Archive for February, 2010


DWI Changes

The National Transportation Safety Board (NTSB) posted its “Most Wanted List.” The list includes NTSB’s suggested transportation safety improvements for 2009-2010 which require actions to be taken by federal agencies.

According to one recommendation, the National Highway Traffic Safety Administration (NHTSA) should:

Eliminate hard core drinking driving by enacting legislation to reduce crashes involving repeat offenders who drink large amounts of alcohol, including:

  • Frequent, statewide sobriety checkpoints.
  • More effective measures (sanctions/treatment) for first time arrests with high blood alcohol concentration and repeat offenders.
  • Zero blood alcohol requirements for those already convicted of driving while intoxicated.
  • Administrative license revocation for refusing to take or failing an evidential test for alcohol.
  • Vehicle sanctions for DWI offenders to separate drinking from driving.
  • Elimination of plea-bargaining DWI offenses and programs that divert offenders and purge offense records.
  • DWI offense records retention for at least 10 years to identify repeat offenders.
  • Special sanction court-based programs such as DWI courts for hard core DWI offenders.

What’s there to think about? Innocent lives are at stake. Just do it. I’m tired of stories of repeat offenders killing people. Do we just let them off until they destroy other lifes? What’s your view?

Down the Road – Mike


Carrier Manager Fined $35,000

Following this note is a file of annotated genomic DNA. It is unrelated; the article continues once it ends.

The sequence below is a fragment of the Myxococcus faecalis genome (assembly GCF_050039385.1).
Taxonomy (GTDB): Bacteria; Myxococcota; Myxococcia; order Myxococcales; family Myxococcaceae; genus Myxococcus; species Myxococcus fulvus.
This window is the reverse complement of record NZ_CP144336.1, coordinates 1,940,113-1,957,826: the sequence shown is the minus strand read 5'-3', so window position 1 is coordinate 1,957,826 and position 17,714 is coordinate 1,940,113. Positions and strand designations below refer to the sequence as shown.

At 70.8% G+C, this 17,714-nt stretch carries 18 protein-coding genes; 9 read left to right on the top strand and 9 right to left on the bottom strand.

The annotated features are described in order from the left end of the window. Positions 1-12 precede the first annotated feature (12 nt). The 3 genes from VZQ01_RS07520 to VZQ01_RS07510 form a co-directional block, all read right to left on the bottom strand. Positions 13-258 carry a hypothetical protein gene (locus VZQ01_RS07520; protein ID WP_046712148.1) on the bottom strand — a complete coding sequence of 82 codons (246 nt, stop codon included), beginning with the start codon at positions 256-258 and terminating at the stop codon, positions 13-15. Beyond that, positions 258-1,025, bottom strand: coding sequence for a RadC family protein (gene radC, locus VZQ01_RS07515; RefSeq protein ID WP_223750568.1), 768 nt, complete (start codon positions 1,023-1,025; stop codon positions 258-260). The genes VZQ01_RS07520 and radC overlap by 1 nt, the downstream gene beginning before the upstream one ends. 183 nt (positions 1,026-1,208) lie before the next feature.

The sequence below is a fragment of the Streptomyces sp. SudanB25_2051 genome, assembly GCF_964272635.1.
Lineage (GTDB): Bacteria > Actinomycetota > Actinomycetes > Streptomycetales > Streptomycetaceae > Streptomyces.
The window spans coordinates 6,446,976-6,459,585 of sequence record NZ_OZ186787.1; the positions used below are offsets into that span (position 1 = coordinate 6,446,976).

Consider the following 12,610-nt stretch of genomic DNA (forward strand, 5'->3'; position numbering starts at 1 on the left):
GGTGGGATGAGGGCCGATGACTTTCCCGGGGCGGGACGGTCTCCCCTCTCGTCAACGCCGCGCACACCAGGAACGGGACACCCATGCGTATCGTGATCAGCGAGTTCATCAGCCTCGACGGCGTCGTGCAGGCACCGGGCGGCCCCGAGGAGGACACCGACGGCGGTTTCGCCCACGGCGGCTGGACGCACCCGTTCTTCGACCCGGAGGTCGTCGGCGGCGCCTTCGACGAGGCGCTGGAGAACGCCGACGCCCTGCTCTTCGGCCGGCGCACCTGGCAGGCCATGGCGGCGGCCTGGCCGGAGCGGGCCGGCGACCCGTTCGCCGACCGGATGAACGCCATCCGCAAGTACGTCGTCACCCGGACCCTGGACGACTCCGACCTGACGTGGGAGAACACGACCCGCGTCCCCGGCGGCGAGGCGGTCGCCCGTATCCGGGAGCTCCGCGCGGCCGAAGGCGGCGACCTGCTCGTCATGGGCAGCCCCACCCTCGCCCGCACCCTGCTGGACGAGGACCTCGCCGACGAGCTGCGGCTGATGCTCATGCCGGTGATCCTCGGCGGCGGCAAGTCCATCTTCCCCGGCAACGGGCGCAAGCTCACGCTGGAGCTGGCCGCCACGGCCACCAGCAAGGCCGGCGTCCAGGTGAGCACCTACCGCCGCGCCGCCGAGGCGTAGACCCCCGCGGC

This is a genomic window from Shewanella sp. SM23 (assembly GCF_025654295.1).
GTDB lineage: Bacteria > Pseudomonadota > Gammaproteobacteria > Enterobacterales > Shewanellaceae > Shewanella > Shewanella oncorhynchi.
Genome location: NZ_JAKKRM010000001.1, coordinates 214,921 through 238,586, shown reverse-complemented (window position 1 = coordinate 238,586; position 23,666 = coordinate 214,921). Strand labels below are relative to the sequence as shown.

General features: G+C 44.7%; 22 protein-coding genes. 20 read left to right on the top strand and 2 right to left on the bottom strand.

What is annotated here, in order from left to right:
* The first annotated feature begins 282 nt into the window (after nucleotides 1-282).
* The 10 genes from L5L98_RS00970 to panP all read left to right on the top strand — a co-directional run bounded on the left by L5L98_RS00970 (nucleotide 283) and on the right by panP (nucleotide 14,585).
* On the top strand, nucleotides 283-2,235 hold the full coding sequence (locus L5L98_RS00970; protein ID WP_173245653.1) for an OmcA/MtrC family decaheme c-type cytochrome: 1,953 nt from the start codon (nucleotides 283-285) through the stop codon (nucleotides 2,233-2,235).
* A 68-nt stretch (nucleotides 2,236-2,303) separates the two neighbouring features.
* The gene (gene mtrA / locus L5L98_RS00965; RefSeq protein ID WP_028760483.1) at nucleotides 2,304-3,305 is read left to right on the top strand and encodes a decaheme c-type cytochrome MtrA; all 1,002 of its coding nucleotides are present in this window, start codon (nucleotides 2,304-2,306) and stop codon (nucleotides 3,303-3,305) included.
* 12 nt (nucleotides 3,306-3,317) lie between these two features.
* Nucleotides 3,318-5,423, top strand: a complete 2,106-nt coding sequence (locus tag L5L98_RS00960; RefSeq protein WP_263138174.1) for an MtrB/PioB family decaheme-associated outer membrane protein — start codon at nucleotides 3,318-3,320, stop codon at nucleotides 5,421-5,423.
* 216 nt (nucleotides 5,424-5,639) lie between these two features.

On October 15, 2009, Charles D. Goodwin, Inc., (CDGI) doing business as Goodwin’s Trucking Company pled guilty in U.S. District Court, Winston Salem, North Carolina, to charges associated with the falsification of drivers’ duty status logs, which are regulated by FMCSA. CDGI is to be sentenced in May 2010.

The investigation was initiated as a result of an FMCSA compliance review of CDGI following a fatal accident involving one of its drivers. The review revealed that the driver violated FMCSA hours of service regulations but was not at fault for the accident.

DOT/OIG’s investigation determined that between June 2007 and May 2008 CDGI drivers made numerous false entries in their drivers’ duty status logs.  In addition to facing over $35,000 in civil penalties, the plea agreement requires the carrier to install an FMCSA approved computerized monitoring device on all CDGI trucks.

Liability is commonly being placed on carriers and managers of trucking firms. It is important for us to follow the regulations and equally important to make sure those that we are responsible for are doing the same. We need to audit our driver’s logs and communicate with them on any variances.

We audit our driver’s logs weekly and try to communicate to our drivers what they are doing right, along with any adjustments they need to make to stay safe and in compliance. I think it’s a simple task, yet it is important to give constant  feedback, and that takes a concerted effort.